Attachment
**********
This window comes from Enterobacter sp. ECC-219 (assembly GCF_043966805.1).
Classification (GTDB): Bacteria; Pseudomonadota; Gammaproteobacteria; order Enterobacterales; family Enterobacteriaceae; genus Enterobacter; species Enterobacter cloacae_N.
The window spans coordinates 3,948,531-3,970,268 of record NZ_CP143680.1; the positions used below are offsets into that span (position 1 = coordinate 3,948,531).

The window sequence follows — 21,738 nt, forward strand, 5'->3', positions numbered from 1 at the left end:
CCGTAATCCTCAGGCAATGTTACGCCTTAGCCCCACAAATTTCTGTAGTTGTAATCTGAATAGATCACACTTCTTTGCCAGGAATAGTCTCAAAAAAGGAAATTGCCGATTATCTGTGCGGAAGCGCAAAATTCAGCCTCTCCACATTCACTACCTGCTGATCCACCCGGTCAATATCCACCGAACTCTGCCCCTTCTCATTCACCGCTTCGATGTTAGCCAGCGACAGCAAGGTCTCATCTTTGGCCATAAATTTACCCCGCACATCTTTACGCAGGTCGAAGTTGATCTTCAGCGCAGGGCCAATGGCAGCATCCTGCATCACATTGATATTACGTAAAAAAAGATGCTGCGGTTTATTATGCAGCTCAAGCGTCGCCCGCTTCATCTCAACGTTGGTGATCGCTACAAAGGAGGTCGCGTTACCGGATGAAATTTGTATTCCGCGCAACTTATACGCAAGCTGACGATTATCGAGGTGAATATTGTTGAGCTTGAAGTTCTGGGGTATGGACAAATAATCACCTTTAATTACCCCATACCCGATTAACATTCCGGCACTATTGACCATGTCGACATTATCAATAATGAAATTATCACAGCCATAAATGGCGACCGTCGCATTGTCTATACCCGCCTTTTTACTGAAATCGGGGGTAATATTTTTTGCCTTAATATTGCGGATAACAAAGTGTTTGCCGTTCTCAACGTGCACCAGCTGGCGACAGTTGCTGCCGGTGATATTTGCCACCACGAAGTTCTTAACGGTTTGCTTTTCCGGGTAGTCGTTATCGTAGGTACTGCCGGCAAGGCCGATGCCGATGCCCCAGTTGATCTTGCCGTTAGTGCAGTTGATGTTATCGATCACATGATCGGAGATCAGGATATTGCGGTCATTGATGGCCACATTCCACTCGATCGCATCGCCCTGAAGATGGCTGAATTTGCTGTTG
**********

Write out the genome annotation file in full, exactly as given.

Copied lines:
This window comes from Enterobacter sp. ECC-219 (assembly GCF_043966805.1).
Classification (GTDB): Bacteria; Pseudomonadota; Gammaproteobacteria; order Enterobacterales; family Enterobacteriaceae; genus Enterobacter; species Enterobacter cloacae_N.
The window spans coordinates 3,948,531-3,970,268 of record NZ_CP143680.1; the positions used below are offsets into that span (position 1 = coordinate 3,948,531).

The window sequence follows — 21,738 nt, forward strand, 5'->3', positions numbered from 1 at the left end:
CCGTAATCCTCAGGCAATGTTACGCCTTAGCCCCACAAATTTCTGTAGTTGTAATCTGAATAGATCACACTTCTTTGCCAGGAATAGTCTCAAAAAAGGAAATTGCCGATTATCTGTGCGGAAGCGCAAAATTCAGCCTCTCCACATTCACTACCTGCTGATCCACCCGGTCAATATCCACCGAACTCTGCCCCTTCTCATTCACCGCTTCGATGTTAGCCAGCGACAGCAAGGTCTCATCTTTGGCCATAAATTTACCCCGCACATCTTTACGCAGGTCGAAGTTGATCTTCAGCGCAGGGCCAATGGCAGCATCCTGCATCACATTGATATTACGTAAAAAAAGATGCTGCGGTTTATTATGCAGCTCAAGCGTCGCCCGCTTCATCTCAACGTTGGTGATCGCTACAAAGGAGGTCGCGTTACCGGATGAAATTTGTATTCCGCGCAACTTATACGCAAGCTGACGATTATCGAGGTGAATATTGTTGAGCTTGAAGTTCTGGGGTATGGACAAATAATCACCTTTAATTACCCCATACCCGATTAACATTCCGGCACTATTGACCATGTCGACATTATCAATAATGAAATTATCACAGCCATAAATGGCGACCGTCGCATTGTCTATACCCGCCTTTTTACTGAAATCGGGGGTAATATTTTTTGCCTTAATATTGCGGATAACAAAGTGTTTGCCGTTCTCAACGTGCACCAGCTGGCGACAGTTGCTGCCGGTGATATTTGCCACCACGAAGTTCTTAACGGTTTGCTTTTCCGGGTAGTCGTTATCGTAGGTACTGCCGGCAAGGCCGATGCCGATGCCCCAGTTGATCTTGCCGTTAGTGCAGTTGATGTTATCGATCACATGATCGGAGATCAGGATATTGCGGTCATTGATGGCCACATTCCACTCGATCGCATCGCCCTGAAGATGGCTGAATTTGCTGTTG